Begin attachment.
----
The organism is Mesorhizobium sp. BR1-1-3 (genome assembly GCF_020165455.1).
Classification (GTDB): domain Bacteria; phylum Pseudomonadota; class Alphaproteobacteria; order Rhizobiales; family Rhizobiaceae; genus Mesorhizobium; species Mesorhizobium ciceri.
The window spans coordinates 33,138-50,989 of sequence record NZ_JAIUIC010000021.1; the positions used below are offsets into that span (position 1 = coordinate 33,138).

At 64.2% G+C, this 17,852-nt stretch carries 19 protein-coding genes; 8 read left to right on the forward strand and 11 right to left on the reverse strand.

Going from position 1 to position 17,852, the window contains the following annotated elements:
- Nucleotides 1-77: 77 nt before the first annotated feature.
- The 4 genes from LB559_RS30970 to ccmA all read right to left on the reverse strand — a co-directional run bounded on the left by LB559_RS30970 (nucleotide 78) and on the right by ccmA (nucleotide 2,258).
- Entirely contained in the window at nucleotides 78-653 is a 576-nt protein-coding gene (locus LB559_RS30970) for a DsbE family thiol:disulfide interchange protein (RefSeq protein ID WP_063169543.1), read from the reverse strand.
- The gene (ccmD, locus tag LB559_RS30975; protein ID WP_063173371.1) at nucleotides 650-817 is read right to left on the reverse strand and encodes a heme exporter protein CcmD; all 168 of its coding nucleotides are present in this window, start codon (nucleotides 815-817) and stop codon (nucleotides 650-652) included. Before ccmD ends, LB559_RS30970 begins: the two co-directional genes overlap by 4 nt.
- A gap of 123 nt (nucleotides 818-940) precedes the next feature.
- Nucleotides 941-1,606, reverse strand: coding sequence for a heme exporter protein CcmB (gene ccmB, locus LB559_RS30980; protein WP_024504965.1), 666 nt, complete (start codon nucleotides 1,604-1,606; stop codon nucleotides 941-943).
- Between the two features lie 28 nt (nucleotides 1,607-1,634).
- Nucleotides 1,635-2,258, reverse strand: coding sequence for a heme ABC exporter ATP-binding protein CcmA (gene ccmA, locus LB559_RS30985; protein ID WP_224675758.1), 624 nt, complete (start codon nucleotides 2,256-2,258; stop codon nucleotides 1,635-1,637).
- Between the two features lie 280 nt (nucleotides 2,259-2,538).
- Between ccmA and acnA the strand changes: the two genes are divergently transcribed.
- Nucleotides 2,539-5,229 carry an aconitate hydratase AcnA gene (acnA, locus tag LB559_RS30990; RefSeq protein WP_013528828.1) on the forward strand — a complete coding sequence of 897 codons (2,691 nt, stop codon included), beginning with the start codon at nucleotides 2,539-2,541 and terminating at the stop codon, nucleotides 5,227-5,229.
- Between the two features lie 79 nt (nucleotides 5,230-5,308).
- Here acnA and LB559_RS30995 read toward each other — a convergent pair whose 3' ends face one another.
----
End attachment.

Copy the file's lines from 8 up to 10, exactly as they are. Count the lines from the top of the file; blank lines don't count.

- Entirely contained in the window at nucleotides 78-653 is a 576-nt protein-coding gene (locus LB559_RS30970) for a DsbE family thiol:disulfide interchange protein (RefSeq protein ID WP_063169543.1), read from the reverse strand.
- The gene (ccmD, locus tag LB559_RS30975; protein ID WP_063173371.1) at nucleotides 650-817 is read right to left on the reverse strand and encodes a heme exporter protein CcmD; all 168 of its coding nucleotides are present in this window, start codon (nucleotides 815-817) and stop codon (nucleotides 650-652) included. Before ccmD ends, LB559_RS30970 begins: the two co-directional genes overlap by 4 nt.
- A gap of 123 nt (nucleotides 818-940) precedes the next feature.